Comparison of publication trends in dermatology among Japan, South Korea and Mainland China
- Equal contributors
1 Wendeng Central Hospital, Shandong, P.R. China
2 The Center for Skin Physiology Research, Dalian Skin Disease Hospital, Liaoning 116021, P.R. China
3 Dermatology Service, Veterans Affairs Medical Center, San Francisco, CA, USA
4 Department of Dermatology, University of California, 4150 Clement Street, San Francisco, CA 94121, USA
BMC Dermatology 2014, 14:1 doi:10.1186/1471-5945-14-1Published: 9 January 2014
We previously showed that the number of publications in dermatology is increasing year by year, and positively correlates with improved economic conditions in mainland China, a still developing Asian country. However, the characteristics of publications in dermatology departments in more developed Asian countries such as Japan and South Korea are unknown.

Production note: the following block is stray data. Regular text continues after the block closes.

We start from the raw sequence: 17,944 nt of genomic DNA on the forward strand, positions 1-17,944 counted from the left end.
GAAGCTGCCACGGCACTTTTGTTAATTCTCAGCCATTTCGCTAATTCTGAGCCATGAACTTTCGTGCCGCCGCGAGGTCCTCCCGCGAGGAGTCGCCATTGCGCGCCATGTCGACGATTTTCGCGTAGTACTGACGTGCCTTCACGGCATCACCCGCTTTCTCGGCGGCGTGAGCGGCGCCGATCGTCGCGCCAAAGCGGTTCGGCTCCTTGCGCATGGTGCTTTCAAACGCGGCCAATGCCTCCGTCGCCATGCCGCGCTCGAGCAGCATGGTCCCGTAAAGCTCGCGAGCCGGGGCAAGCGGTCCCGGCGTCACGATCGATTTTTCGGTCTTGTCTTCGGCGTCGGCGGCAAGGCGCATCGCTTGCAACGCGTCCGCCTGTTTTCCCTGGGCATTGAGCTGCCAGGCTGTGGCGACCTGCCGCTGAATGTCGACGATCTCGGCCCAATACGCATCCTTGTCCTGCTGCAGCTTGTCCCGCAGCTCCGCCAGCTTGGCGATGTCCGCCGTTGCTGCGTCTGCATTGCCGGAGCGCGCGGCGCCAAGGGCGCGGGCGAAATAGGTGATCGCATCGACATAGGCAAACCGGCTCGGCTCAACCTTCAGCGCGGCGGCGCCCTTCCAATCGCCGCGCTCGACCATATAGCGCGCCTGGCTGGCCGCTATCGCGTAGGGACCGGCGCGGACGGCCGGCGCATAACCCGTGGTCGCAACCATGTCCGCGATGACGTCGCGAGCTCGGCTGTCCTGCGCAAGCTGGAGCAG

Dermatology departments in Japan published 4,094 papers, while mainland China and South Korea published 1528 and 1,758 articles, respectively. 48% of articles from dermatology in Japan were original research and 36% were case reports; The number of publications in Japan remained stable over time, but the overall impact factors per paper increased linearly over the last 10 year period (p < 0.05). In mainland China, 67% of articles from dermatology were original research, while 19% were case reports; The number of publications and their impact factors per paper increased markedly. In South Korea, 65% of articles from dermatology were original research and 20% were case reports. The impact factors per paper remained unchanged, despite of the fact that the number of publications increased over the last 10 year period (r2 = 0.6820, p = 0.0032). Only mainland China showed a positive correlation of the number of publications with gross domestic product per capita during this study period.
These results suggest that the total number of publications in dermatology correlates with economic conditions only in developing country, but not in more developed countries in Asia. The extent of economic development could determine both the publication quantity and quality.